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If you were a moviegoer in the 1980s, you were constantly presented with imaginative questions that seemed cosmic and existential. Would humanity someday settle its differences here on earth and learn to travel the stars as a unified species? Or were we destined for a dystopian future with little more to look at than smoggy skies and gargantuan billboards? Did our advancing technology have the ability to literally absorb us or replace us entirely? Might we someday encounter alien life that was intelligent and benevolent? Surely some of these questions would be answered by the far-off future year 2000.
“Blade Runner,” “E.T. the Extra-Terrestrial,” “Tron” and “Star Trek II: The Wrath of Khan,” all released 40 years ago, in the summer of ’82, have become foundational works, shaping the next several decades of fantasy franchises. But what if this wasn’t the science-fiction cinema you grew up with? What if you came of age in a later generation, and knew these movies only as celebrated if somewhat distant influences? Would they still seem exciting, innovative and thought-provoking? Or — to confront another terrifying speculative scenario — would they just seem uncool?
To find out for ourselves, we enlisted four stars of the current day — all born in the 21st century — and asked them each to watch one of those seminal science-fiction films. They shared their reactions and reflections, didn’t judge the special effects too harshly and still shed tears when they thought E.T. died. These are edited excerpts from those conversations.
I knew that Khan was Captain Kirk’s most famous rival, and I found both of their performances [William Shatner as Kirk and Ricardo Montalbán as Khan] really engaging. Khan is very much a dictator in the way he runs his crew, and Kirk is — I use the word very cautiously — a diplomat who takes his crew into further consideration. Their back-and-forth and their banter is very of the times. It’s two confident men just trying to poke at one another, and Kirk knowing just how to get under Khan’s skin, like when he says, “I’m laughing at the superior intellect.” It’s a really great reflection of how well they know each other, and how deeply they hate one another. The fact that the machoism of the men in charge has not changed in the future, I wouldn’t say it’s funny, but I find that very interesting. Like, yep, these are still two guys trying to see whose ship is bigger.
I don’t know how I made it this far without knowing that Spock dies at the end. I feel like a terrible franchise member. Even when I saw the title [of “Star Trek III: The Search for Spock”], there was no world in my mind where Spock died [in “The Wrath of Khan”]. I was like, oh, he got lost in some space grocery store. At first, I was like, they’re going to figure out a way to save him. And then, cut to: Kirk’s giving his eulogy and Scotty’s playing the bagpipes and I’m weeping. When people think of sci-fi’s best bros, they think of Kirk and Spock, and it’s heartbreaking to watch that love severed in some way. It was heartbreaking but beautiful, and I hope one day to be loved the way Kirk loves Spock.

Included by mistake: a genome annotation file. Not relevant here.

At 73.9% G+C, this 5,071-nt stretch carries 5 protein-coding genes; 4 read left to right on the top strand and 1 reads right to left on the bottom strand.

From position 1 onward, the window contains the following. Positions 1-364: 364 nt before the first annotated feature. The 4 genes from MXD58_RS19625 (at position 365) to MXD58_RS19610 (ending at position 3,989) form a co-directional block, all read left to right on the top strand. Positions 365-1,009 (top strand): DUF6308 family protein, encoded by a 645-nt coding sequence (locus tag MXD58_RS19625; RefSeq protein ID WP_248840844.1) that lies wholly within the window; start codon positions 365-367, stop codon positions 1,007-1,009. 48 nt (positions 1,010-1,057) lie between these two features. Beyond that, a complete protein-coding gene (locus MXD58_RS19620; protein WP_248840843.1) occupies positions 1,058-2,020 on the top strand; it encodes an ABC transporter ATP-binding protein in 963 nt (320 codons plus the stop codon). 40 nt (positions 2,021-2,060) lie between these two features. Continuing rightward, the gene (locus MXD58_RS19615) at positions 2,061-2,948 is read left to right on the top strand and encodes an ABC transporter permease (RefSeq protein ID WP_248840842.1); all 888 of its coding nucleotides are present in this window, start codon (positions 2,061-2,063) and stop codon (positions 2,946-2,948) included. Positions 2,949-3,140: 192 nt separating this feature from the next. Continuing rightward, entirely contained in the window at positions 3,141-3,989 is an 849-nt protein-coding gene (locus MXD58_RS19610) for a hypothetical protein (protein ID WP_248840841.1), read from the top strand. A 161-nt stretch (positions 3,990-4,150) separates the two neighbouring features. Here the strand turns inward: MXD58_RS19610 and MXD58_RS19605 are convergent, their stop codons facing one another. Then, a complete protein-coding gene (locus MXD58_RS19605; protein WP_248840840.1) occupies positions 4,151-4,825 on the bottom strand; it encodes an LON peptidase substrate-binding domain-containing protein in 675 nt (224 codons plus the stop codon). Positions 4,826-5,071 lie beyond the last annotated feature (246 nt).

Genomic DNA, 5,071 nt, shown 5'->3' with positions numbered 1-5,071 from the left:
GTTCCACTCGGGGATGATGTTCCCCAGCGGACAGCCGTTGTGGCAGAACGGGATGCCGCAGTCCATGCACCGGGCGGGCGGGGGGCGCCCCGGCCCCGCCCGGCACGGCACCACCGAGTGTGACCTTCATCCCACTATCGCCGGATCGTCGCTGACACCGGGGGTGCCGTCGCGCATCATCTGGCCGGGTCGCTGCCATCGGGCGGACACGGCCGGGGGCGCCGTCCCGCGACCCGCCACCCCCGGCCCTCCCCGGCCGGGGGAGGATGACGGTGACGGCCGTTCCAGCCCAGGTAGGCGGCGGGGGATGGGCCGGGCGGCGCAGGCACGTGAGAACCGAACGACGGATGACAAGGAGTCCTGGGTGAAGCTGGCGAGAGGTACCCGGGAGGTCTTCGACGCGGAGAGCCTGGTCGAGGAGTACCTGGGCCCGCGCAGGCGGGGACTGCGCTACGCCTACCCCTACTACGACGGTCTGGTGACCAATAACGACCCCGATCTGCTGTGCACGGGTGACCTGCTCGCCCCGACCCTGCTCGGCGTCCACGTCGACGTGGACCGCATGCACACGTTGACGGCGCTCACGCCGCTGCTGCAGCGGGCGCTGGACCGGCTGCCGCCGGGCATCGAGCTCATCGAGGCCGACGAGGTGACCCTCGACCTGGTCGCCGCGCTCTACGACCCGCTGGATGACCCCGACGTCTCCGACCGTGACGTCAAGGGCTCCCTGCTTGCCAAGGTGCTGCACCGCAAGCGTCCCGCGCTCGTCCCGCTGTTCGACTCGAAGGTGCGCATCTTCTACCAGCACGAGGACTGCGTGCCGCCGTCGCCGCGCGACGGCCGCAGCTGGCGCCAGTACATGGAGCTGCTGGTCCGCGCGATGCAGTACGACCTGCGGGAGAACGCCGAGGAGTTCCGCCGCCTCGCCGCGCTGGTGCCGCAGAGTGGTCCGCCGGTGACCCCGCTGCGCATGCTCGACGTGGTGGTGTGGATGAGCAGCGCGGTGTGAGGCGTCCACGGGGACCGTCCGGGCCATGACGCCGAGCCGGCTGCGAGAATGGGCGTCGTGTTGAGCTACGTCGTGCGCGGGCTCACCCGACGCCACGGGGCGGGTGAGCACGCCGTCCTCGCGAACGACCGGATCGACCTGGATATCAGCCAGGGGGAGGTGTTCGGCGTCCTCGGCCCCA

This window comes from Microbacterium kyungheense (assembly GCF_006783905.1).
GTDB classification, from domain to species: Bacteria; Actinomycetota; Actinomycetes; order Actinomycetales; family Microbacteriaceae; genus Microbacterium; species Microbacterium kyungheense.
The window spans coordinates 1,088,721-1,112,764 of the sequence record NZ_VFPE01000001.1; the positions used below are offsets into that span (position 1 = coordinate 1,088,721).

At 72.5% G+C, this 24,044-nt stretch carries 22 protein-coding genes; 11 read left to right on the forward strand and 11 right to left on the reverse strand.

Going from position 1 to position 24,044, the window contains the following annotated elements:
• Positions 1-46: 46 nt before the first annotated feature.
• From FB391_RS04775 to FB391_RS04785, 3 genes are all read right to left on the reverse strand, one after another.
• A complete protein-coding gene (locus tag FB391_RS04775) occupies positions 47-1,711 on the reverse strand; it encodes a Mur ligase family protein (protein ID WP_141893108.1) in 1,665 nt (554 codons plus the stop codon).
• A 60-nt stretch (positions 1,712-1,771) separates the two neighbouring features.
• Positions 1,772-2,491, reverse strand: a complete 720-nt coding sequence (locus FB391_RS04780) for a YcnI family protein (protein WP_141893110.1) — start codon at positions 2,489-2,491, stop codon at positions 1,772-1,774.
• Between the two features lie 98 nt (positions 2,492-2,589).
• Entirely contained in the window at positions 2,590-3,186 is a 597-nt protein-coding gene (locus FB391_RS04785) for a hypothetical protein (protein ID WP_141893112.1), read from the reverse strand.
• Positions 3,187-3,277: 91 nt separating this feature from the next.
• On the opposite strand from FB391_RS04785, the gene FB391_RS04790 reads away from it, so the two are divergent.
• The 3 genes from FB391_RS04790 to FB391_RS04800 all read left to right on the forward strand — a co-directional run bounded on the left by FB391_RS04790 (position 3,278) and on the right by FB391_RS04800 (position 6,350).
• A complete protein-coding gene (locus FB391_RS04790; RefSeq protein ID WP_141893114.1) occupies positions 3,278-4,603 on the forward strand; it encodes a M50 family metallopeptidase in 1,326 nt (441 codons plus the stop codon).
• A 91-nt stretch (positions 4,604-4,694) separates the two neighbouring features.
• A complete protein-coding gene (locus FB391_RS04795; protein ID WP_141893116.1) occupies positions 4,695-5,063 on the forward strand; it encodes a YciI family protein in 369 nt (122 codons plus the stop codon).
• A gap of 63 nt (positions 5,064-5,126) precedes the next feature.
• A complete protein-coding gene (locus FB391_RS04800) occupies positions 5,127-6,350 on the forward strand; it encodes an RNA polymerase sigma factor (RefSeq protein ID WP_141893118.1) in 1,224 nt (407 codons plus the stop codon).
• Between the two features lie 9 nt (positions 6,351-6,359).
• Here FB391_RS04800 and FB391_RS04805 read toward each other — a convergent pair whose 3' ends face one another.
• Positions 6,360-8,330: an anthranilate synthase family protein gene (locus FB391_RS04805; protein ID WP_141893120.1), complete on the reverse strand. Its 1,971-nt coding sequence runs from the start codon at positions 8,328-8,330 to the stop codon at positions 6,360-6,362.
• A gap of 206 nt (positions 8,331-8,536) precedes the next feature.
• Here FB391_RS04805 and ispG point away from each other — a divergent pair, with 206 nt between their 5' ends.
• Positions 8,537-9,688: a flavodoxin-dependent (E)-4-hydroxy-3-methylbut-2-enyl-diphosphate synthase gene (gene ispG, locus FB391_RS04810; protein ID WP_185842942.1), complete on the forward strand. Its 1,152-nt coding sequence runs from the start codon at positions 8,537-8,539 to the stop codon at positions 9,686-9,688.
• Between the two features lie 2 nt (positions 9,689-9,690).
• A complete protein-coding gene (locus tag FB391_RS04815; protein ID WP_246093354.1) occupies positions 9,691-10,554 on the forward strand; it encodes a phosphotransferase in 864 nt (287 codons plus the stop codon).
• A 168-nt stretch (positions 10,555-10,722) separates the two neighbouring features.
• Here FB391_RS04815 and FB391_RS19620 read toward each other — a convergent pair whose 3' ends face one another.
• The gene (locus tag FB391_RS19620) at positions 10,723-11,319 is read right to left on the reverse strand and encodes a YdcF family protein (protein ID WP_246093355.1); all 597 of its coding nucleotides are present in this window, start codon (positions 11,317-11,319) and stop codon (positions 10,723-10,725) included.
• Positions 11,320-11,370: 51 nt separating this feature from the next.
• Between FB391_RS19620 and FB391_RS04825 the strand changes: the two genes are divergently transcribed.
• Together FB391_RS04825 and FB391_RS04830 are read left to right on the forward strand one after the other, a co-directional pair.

A star of “Cobra Kai” watches “Tron.”
The old “Tron” movie is one of my dad’s favorites. I went and saw “Tron: Legacy” [the sequel, from 2010] in the movie theaters with him. I remember us coming out at the end and he was just so disappointed. And I thought it was like the best thing ever. For months after, my brother and I would play this phone app that was sort of like the light bikes in “Tron,” and we would race against each other and try to cut each other off. I still like “Tron: Legacy,” but I definitely think the first “Tron” is better — I feel like the new one doesn’t hold a candle to the old one.
When I was really young, my dad still had his old Atari, and I grew up playing that. My brother and I played Pong together, a lot of Pac-Man. My mom would kick my ass in Donkey Kong. So I was very used to that era of games and that aesthetic. I was chuckling throughout [“Tron”] at some of the effects that definitely look older. But I was actually pretty impressed — I was trying to think of how they could have done this with the technology at the time, and everything that I could think of just sounds like so much work. I was like, dude, how are they pulling this off back then? Holy cow, these people were dedicated.